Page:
Design & Build, Hardware, Software
Design and build
From the get go you’ll notice that the Gear Sport is smaller, and more squarish compared to its more luxurious sibling. In fact, Samsung has managed to shave 13g off, thanks to the lack of an LTE modem. It tips the scales at 50g (without strap).
This makes it more comfortable to wear comparatively, although I’ve never found weight a problem on the Gear S3 Frontier.
The Gear Sport casing as mentioned is smaller, with a subtle two-tone finish. You have a choice of Blue or Black, and thought blue was more appealing and unique, coupled with a vibrant blue silicone strap.
The silicone band feels robust but also comes off a little cheapish, perhaps because I’m used to the Frontier’s more premium build.
In the box, by the way, you’ll find two strap sizes: large and small. Based on a standard 20mm watch strap, you can easily switch them out with third party straps.
Like on the Gear S3 Frontier, there’s a rotating bezel on top of the circular display. The ridged bezel makes it easy to spin to navigate the menu system and delivers reassuringly tactile feedback and distinct audible clicks.
Same cannot be said of the Gear S2 that had a smooth rotating bezel. It was sometimes a hit-and-miss affair navigating the menu.
Speaking of which, the display is a 1.2-inch 360×360 Super AMOLED Always-On Display (AOD) protected by Gorilla Glass 3. As expected from Samsung, the display is top notch in terms of brightness, contrast and vibrancy.
There are two tactile buttons on the right size of the watch, one to access the Home/Power and the other essentially a Back button.
You may not see it but there’s a mic in between the hardware buttons which can be used to invoke the S Voice assistant.
Underneath the case you’ll find an optical heart rate monitor (HRM), similar to its sibling. No surprises or any change here.
What’s really be uprated is the water-resistance, now 5ATM (up to 50 metres). Compared to the S3 Frontier which offers only IP68, the Gear Sport is more suited for aquatic activities like swimming, although high-pressure activities like diving isn’t advised.
Under the hood, nothing much has changed. The Gear Sport is powered by a familiar dual-core 1GHz processor with 768MB of RAM and 4GB of storage. Samsung hasn’t reinvented the wheel or attempted to push the envelope in any way. Certainly no fancy co-processor or AI chip, or anything of that sort. For now.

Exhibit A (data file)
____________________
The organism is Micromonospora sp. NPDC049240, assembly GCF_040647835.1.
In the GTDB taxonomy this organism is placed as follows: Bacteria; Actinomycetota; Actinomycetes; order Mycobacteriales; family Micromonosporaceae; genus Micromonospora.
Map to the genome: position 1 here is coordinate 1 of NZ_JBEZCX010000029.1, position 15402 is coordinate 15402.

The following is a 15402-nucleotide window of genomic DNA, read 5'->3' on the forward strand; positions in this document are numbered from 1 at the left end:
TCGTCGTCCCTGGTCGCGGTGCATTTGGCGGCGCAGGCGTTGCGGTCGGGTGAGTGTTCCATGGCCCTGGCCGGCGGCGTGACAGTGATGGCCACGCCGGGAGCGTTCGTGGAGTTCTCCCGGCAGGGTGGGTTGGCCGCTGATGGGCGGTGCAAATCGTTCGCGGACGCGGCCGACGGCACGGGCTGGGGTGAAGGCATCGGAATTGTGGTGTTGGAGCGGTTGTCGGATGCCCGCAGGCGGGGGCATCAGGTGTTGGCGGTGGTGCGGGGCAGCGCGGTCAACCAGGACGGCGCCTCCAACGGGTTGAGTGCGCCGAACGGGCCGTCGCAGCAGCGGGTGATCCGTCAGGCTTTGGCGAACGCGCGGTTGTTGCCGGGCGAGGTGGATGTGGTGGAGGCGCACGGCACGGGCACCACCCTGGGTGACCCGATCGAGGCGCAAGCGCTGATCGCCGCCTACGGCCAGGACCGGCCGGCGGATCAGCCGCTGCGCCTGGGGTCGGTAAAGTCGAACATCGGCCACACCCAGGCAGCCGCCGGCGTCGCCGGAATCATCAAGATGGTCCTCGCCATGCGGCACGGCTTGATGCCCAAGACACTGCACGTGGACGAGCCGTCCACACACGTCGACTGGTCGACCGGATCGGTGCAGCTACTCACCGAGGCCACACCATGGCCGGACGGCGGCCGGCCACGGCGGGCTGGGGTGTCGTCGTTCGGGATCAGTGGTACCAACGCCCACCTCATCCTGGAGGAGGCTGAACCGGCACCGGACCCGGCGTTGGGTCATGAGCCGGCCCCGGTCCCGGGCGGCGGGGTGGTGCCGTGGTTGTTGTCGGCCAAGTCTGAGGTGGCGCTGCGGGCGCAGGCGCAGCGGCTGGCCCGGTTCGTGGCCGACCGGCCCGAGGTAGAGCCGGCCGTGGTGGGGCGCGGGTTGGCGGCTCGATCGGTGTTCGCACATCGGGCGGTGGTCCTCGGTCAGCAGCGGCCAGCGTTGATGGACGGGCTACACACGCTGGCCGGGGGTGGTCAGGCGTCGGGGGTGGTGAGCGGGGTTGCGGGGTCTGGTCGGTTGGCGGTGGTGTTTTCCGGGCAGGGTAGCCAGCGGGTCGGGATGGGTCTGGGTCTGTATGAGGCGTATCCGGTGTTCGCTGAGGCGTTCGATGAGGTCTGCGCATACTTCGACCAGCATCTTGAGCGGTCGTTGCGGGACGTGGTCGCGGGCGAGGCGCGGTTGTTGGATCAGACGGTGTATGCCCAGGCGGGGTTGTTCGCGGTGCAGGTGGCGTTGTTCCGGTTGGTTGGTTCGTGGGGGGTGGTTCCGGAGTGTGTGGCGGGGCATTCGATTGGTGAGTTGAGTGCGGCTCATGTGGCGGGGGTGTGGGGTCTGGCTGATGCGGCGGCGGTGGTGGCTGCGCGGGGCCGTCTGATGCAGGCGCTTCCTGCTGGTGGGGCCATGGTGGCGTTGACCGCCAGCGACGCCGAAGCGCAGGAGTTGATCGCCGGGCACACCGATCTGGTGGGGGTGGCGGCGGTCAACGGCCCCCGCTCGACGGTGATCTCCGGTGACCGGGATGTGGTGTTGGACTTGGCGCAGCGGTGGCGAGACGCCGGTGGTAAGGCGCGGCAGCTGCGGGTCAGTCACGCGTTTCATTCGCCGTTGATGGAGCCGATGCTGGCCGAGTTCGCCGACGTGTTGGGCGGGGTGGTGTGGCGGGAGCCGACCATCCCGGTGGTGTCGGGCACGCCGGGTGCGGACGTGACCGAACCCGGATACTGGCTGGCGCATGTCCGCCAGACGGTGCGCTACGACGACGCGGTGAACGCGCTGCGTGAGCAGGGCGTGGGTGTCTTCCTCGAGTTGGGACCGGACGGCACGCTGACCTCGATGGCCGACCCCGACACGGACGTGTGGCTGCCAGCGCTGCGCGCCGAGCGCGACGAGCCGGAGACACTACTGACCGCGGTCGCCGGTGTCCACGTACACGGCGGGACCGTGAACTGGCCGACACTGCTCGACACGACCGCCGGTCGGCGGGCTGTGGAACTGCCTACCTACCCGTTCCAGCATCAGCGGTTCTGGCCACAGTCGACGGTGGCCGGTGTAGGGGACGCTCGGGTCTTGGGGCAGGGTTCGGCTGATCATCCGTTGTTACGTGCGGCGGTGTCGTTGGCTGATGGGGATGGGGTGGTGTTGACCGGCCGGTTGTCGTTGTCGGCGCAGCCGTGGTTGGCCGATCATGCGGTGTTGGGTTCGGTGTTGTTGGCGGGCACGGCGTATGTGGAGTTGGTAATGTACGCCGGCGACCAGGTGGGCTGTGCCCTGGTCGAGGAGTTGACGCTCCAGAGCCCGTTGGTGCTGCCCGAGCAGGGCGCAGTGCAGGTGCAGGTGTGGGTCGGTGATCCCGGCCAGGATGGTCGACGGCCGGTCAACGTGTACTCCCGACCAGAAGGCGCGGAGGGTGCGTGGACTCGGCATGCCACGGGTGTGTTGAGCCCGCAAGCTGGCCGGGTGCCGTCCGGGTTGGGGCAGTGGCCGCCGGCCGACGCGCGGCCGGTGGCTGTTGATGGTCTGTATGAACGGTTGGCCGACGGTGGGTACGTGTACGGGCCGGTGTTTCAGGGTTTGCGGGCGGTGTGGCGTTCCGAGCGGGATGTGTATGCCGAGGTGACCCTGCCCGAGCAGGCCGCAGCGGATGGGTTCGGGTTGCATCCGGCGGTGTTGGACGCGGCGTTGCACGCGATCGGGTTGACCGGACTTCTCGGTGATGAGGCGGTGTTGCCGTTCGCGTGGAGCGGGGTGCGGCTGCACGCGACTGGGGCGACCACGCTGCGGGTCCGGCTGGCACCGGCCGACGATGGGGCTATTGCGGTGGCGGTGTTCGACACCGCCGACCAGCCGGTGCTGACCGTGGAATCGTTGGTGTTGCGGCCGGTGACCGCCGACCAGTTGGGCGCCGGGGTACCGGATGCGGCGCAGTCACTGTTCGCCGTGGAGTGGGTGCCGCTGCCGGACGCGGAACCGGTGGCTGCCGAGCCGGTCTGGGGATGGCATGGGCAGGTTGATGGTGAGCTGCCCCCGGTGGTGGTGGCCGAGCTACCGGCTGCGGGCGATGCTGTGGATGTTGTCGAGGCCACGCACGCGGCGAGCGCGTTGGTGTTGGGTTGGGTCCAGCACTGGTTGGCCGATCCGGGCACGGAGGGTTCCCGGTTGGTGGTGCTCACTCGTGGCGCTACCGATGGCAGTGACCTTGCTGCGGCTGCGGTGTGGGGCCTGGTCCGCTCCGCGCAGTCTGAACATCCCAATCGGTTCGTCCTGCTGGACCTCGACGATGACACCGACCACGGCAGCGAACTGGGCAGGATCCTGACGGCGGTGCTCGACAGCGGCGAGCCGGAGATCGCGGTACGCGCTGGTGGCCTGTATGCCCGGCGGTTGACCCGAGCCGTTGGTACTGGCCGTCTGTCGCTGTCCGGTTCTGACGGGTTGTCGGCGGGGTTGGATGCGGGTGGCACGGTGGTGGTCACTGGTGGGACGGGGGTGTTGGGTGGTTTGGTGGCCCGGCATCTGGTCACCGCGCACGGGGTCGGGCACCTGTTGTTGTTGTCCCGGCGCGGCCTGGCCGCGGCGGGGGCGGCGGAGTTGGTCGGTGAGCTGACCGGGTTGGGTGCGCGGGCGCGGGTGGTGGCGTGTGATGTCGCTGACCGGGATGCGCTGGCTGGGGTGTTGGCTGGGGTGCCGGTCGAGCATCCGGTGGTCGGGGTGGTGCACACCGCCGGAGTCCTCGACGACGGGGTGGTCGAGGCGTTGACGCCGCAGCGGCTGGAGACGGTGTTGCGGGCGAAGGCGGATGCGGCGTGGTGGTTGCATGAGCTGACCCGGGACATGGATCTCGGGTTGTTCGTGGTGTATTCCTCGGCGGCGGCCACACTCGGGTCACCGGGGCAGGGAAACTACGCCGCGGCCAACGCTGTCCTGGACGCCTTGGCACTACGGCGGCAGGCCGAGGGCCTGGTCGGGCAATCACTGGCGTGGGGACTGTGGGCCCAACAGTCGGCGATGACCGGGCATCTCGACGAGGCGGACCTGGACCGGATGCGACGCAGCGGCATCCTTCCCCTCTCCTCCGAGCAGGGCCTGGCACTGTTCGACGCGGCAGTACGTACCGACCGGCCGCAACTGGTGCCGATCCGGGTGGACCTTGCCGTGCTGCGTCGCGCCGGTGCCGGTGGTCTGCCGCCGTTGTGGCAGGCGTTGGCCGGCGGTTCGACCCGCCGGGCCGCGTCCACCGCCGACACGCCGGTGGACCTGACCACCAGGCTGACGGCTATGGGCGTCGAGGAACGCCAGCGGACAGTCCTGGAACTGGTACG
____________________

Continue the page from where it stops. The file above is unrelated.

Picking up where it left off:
Connectivity options include Bluetooth 4.2 LE and Wi-Fi 802.11 b/g/n, GPS/Glonass, NFC with multiple sensors including accelerometer, gyro sensor, barometer, heart rate monitor and ambient light.
Also, once paired with a compatible phone, you’ll be able to make purchases with a tap using Samsung Pay.
Unlike the Gear S3 Frontier, there is no LTE connectivity built-in but to be frank, it isn’t a big deal.
Samsung also hasn’t upped battery capacity in any way, rated at 300mAh.
The Gear Sport runs the latest Tizen OS 3.0 which, in my opinion, slick, fast and intuitive.
Samsung’s very own Tizen has grown from strength to strength, and has matured nicely over the past two years. If I can be honest, I find Tizen more visually appealing and more intuitive to use compared to Android Wear. And bloody hell, no flat tire.
Arguably, there’s less choice in terms of app selection as compared to watchOS or Android Wear, but it has gotten better. And yes, it has moved beyond offering just third party watch faces. *snigger*.
Speaking of which, there’s now support for offline Spotify, so even if you’re running on Standalone mode (untethered to smartphone), you can bring your favourite music with you on-the-go. It also supports voice search, so you can explore songs to stream or play offline.
I’m not huge on apps on a smartwatch, and have a minimal amount of third party apps on my Frontier. Having said that, essentials like Uber, Spotify, Flipboard, and Camera Gear (just to name a few), are there. Surprisingly, there’s also connected car apps like BMW Connected. Let’s not forget the dedicated Speedo app for all your aquatic endeavours. And by the way, there are over 10,000 apps for Tizen currently.
A huge plus for me is that the Gear Sport offers compatibility with both iOS and Android, something the Apple Watch Series 3 lacks. User experience across both platforms is generally consistent, and I found no major issues using it on a non-Samsung smartphone.
What’s pretty powerful is Samsung’s S Health, which offers all-day activity tracking, steps, sleep, workout, and if you want, count your calories too. Accessing S Health from a smartphone will give you some rich data, displayed in a dashboard-type layout.
The cool thing about the Gear Sport is that it will nudge you to get active if you’ve been on your butt for too long, and will also send you notifications if you’ve hit your goals.
SUMMARY & RESULTS
The Gear Sport offers plenty of refinement and is a neat little package. It bridges the gap between a smartwatch and fitness tracker, and it does a pretty decent job of it.
Fit for the active
Design & Build
Pricing & Value for Money